Mark Shannon was a man of few means. He had spent his adult life wandering from job to job, from place to place with little to no thought of financial matters. Some malicious folk would call him lazy but those who knew him true said merely that Mark Shannon was a dreamer. For his own part, Mark thought himself rich in his three daughters, each more beautiful and spunky than the last. It was for their sake that Mark left off dreaming when his wife died and tried (and mostly failed) to settle down and keep a job. For the past three years he'd done as good as he ever had, setting up a blacksmith shop and taking home more money than he invested in hopeless schemes and poker games. His girls, understanding the sacrifice their father was making, were equally devoted to him. Just that past Christmas they had pooled together what little money they could and bought Mark a fine pocket watch. With that watch weighting down his pocket, Mark Shannon could be forgiven if he thought himself a swell.

Mark would also be forgiven if among his three girls he harbored a preference for the youngest, Emma. Her sisters may have taken after Mark with his luminous eyes and his propensity for seeing a fantastic opportunity around every corner. But Emma took after their mother. She was, perhaps, plain, but with a fiery spirit that made her eyes snap. She was practical too, in a way that Mark had never mastered. Her sisters built castles in the sky, and Emma constructed earth-bound cottages no less lovely and far more attainable. Sara and Laura had plenty of beaus but were both too fickle to pick only one. Emma sat against the wall at dances. She did not flirt and she was not interested in the flashy young men with their brightly colored vests and their fancy manners.

Mark did not know then, that Emma often entertained the attentions of a local boy. They had met in the spring when daisies and sunshine had enticed Emma to take a walk north of town where the bees buzzed over the prairie wildflowers. John was coming back from hunting, his rifle in one hand, a ridiculously large rabbit in the other, a perky spaniel yapping at his heels. He was the youngest of eight children - six of which were girls. He'd gotten a reputation as a hothead and a whole lotta trouble as of late, since his brother, Bill, left for greener pastures and left the position of town bully vacant. Meeting him on a warm spring day, when his dog was eager to be made much of and John's smile was easy and wide, was enough to awaken some long dormant romance in young Emma Shannon.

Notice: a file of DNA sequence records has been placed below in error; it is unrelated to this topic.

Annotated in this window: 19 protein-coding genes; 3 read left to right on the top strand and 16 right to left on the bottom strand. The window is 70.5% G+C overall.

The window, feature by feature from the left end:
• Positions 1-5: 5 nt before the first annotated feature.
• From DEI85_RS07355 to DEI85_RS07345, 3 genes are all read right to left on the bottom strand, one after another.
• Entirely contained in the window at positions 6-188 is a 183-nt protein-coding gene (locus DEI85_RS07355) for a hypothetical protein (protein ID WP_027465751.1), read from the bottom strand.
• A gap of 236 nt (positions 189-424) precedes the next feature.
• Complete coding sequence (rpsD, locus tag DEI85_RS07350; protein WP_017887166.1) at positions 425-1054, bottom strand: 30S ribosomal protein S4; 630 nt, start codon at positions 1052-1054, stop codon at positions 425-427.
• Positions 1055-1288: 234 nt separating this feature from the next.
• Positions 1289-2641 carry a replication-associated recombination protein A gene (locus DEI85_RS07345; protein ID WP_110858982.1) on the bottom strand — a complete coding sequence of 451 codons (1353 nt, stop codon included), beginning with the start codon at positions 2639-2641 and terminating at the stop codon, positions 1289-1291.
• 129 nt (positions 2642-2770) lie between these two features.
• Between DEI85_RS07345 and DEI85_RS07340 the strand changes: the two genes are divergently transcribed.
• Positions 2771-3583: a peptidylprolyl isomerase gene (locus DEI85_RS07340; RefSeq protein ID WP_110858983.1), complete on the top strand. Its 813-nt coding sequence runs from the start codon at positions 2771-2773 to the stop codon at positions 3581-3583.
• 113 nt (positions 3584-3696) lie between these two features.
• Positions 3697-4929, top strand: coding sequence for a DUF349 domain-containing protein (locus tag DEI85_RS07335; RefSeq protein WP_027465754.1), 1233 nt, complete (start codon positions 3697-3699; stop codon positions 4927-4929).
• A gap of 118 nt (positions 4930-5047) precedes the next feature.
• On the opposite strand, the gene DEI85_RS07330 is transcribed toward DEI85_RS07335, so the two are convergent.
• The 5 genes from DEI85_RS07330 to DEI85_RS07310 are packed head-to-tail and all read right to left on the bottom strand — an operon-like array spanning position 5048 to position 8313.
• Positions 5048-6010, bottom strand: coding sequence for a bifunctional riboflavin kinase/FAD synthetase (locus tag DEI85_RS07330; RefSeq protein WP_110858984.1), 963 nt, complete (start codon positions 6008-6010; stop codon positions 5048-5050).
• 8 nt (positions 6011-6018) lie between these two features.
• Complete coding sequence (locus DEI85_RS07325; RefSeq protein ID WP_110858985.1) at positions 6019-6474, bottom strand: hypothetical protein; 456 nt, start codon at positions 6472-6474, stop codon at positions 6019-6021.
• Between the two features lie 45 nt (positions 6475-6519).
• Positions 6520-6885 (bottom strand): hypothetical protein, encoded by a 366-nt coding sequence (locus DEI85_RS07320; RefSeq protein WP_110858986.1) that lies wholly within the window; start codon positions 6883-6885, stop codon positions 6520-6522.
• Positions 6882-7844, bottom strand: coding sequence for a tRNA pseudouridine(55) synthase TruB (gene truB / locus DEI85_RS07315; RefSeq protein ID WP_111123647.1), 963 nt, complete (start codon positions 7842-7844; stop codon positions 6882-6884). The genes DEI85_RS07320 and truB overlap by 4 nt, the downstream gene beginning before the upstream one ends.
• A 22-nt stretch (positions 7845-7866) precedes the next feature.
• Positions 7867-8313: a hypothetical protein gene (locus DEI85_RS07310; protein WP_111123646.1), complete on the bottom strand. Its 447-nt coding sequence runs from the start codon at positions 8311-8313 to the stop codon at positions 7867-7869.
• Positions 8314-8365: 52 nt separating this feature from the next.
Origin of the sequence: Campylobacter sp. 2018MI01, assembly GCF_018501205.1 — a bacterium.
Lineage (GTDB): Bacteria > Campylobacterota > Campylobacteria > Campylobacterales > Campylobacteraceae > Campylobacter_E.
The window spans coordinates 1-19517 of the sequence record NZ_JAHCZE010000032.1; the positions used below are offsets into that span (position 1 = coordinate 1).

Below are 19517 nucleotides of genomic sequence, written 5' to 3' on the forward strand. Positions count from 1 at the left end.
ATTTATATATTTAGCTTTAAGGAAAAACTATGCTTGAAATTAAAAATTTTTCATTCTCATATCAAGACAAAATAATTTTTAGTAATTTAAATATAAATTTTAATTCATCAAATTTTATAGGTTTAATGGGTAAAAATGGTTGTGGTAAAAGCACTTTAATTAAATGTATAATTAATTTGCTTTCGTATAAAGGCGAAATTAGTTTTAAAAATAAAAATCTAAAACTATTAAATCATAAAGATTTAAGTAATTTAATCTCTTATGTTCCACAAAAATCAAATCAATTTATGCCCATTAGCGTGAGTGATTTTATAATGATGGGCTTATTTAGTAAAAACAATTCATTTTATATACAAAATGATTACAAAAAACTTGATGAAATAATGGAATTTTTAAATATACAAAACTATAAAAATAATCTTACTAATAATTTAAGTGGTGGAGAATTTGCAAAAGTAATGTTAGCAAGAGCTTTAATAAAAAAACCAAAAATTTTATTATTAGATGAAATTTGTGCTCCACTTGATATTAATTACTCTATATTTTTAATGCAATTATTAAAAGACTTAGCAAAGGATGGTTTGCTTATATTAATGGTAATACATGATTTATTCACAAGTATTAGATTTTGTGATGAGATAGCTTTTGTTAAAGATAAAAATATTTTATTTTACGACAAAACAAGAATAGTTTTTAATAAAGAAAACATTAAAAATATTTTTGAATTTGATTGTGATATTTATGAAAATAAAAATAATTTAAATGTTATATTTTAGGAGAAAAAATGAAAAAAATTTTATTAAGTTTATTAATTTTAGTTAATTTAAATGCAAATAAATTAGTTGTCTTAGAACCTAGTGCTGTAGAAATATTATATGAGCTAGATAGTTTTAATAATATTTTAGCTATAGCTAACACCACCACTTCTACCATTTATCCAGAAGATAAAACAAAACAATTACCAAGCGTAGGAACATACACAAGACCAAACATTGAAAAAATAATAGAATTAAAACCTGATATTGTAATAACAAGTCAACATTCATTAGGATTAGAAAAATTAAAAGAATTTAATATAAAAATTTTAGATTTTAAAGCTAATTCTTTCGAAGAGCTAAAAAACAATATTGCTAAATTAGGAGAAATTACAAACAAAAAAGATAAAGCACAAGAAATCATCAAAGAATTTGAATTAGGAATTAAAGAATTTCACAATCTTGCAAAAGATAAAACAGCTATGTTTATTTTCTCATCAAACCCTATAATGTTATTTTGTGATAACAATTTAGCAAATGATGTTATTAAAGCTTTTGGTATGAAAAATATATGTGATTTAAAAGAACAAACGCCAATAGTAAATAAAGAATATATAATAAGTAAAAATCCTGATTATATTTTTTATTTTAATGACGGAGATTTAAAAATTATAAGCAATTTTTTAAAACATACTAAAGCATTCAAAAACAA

John had been in awe of her since they'd gone to school together - even then she had a reputation for not taking any guff. She had been fierce and unafraid of him and his brother in the schoolyard, all but daring them to pull her braids and see what she would make of them. When he saw her in sunshine that revealed an unknown softness in her, it reached the deeply buried softness in himself and John become devoted to her high brow and freckled skin, her glittering eyes and unruly hair.

If they courted in secret, spending lazy afternoons by the brook, picnicking in out of the way places, it was not out of any idea that their feelings might meet with disapproval. It was merely that neither imagined the affairs of their hearts to be any one else's business. When fall came and John kissed her, Emma began to have dreams of her own - of a little house on a little farm with little children underfoot. At the harvest dance they danced together and the town whispered only a little for Emma's character was above reproach. Emma did not notice her father's frown and he, dear man, did not notice her radiant smile and both kept their thoughts about the evening to themselves.

Weeks passed and seeing no more of John, Mark soon forgot the dance, until one night as he was closing up shop and the boy appeared at his door. John was tall, his shoulders broad, and though he looked at his feet and fidgeted with the hat in his hands, he was still an imposing figure. He asked if he might talk with Mark and he stuttered as he spoke.

Perhaps John had expected some resistance to his suit (he would have been a fool if he didn't), but he had trusted to Mark Shannon's innately romantic nature, assuming that love would be enough to wipe out his reputation. He was wrong. Had it been Sara or Laura, Mark may have seen the poetry in it. He may have recognized that his daughter could be the salvation of the lost young man before him. But Mark wanted to protect Emma from the harshest of sufferings, the crumbling of dreams. As a man who had been disappointed more often than not, Mark looked at John and saw only the chance that his darling girl might be hurt, probably would be. John was wild, given to bouts of temper, "headed down a wrong path" the town fathers would say with gently wagging heads and hard frowns. Marriage to John Longley would mean living on the edges of respectability, bailing him out of jail when his pride overruled his discretion, and eventually burying him when his temper came up against a better man.